Three years after the founding of ICMM, the Mining Association of Canada initiated the Towards Sustainable Mining (TSM) initiative, releasing a first TSM standard in 2004. To date, the TSM framework has been adopted by nine countries representing 26% of global mineral and metal production valueFootnote 3 in 2017. Unlike ICMM, the TSM approach, through its national platforms, involves not only large players in the mining sector but all mining companies operating in the country. This approach is based on the logic that the occurrence of major environmental or social incidents at a given mining operation does not only jeopardise this operator’s social license to operate locally, but threatens public acceptance of the mining industry as a whole. Promoting country-wide performance improvement in the mining industry has been a major driver for the uptake of the TSM model by all national mining associations that adopted the scheme to date. Additional reasons applying in some countries include enhancing societal acceptance, increasing assurance and transparency, and facilitating investment and economic growth (Table 2). These partial differences in expectations reflect the countries’ differing economic situation as well as variable exposure to investor and customer expectations. Interestingly, even for countries with an advanced and comprehensive national regulatory framework for mining, such as Australia, the adoption of TSM was motivated by stakeholder expectations to increase transparency and accountability in the mining industry.
Improving relationships with communities is a major driver for engaging in sustainability schemes (Mori Junior and Ali 2016). However, the aim to increase trust and societal acceptance of the mining industry is difficult to achieve. For example, a gap in “localising” transparency and benefits for local communities was identified for the Extractive Industries Transparency Initiative (EITI), a voluntary international standard for disclosing company payments and government revenues (Wilson and Van Alstine 2014). An analysis of the TSM approach implemented in Spain and in Finland shows that, so far, the process has not led to increased societal acceptance of mining (Lesser 2021). This may reflect an insufficient time period to achieve sufficient implementation progress, but may also be related to the need for a joint effort including society and governments as well as a continuous dialogue to build credibility and trust. This challenge might be reflected in critical views on the TSM approach where mining companies may choose on their own on what to report and addressing only corporate policies and management systems while excluding actual operational performance (Kuyek 2019). Recent developments within the TSM framework have taken up this criticism, for instance by introducing an external verification mechanism in 2021.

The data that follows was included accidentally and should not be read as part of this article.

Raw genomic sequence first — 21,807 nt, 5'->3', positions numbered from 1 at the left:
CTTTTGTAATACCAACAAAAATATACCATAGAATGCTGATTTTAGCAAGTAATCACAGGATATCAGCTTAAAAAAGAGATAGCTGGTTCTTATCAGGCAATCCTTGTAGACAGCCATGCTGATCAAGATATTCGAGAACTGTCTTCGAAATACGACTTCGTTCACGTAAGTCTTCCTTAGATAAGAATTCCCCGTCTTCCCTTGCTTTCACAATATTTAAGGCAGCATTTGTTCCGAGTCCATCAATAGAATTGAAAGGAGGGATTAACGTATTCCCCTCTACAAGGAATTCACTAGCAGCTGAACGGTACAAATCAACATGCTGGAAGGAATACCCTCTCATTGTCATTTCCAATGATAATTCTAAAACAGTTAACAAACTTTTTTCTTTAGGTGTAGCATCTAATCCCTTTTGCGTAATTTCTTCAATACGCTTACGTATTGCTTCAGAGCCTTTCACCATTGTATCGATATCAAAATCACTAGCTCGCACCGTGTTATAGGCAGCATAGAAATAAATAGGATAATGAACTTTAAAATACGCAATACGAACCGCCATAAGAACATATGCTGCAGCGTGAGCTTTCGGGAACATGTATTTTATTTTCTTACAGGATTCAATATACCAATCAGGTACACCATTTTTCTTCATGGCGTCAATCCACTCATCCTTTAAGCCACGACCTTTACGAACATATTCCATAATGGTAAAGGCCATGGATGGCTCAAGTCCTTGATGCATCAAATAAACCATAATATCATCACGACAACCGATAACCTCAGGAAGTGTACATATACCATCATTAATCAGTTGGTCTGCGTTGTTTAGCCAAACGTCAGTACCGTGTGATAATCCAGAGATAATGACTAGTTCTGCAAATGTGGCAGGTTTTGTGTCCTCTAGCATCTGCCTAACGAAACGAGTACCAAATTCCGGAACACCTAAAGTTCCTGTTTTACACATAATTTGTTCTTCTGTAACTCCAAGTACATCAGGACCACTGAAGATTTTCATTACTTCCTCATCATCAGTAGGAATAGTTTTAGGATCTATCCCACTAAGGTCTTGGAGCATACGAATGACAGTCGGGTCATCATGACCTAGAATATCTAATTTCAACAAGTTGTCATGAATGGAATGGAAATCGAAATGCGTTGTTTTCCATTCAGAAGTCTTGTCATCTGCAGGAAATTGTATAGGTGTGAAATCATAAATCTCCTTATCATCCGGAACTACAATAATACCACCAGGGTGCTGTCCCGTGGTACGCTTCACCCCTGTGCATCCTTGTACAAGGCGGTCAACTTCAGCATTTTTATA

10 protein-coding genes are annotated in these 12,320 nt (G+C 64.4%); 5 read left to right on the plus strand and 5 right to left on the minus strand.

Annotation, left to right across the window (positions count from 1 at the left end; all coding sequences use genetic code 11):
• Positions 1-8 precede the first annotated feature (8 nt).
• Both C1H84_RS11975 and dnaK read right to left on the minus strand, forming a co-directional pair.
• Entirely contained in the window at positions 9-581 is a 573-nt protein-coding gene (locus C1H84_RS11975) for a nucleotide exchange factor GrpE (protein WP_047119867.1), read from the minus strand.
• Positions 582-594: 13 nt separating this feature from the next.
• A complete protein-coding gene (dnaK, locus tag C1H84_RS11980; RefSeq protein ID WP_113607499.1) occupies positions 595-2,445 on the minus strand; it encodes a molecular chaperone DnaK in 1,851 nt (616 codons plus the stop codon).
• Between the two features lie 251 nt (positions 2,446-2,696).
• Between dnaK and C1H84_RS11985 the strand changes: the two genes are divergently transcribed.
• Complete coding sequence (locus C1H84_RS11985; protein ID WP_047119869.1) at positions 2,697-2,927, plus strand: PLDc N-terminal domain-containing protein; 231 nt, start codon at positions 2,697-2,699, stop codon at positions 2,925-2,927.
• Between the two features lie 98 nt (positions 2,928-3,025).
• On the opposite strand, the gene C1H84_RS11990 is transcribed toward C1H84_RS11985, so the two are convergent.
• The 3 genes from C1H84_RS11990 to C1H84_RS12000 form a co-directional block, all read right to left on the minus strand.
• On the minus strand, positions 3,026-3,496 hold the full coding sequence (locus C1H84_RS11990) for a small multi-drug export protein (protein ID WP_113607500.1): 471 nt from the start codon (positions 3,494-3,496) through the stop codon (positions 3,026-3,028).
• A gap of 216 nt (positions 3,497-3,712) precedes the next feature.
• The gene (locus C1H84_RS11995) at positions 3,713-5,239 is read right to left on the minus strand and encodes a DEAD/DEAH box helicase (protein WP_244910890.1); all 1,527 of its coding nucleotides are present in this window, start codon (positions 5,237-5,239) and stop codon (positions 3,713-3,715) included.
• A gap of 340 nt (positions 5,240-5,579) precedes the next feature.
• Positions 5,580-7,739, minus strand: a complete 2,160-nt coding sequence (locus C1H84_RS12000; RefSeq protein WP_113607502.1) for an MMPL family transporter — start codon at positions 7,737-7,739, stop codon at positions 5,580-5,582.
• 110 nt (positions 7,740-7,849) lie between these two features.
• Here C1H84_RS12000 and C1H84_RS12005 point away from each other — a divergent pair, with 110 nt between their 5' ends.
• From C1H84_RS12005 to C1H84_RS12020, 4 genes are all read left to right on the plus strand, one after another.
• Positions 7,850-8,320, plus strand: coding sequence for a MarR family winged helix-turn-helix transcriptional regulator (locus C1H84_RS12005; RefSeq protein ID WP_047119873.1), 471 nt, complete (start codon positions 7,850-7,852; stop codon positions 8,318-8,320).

Moving beyond the mine site level, the earliest engagement of downstream supply chain stakeholders, from manufacturers to end producers, took place in the jewellery sector, referring to diamonds and gold in particular. Initiatives in this and later on other sectors emerged on the backdrop of early international debates on conflict financing and severe human rights violations associated with mining and mineral trade. In 2003, the Kimberley Process Certification Scheme, designed to exclude so-called “conflict diamonds” from the market, was the first scheme to encompass the whole mineral supply chain. However, beyond documentation of origin and demonstration of conflict-free status as far as non-state actors are concerned, it did not impose any additional sustainability requirements. Soon thereafter, in 2005, the Responsible Jewellery Council was formed, with an objective to provide assurance for a broad scale of social and environmental requirements in the jewellery supply chain (in particular gold and precious stones) from industrial mining to manufacturing. In parallel, an initial Fairmined Standard for Gold was presented in 2004, targeting the certification of ASM operations against environmental and social standards, with a view to marketing certified artisanal gold in jewellery supply chains.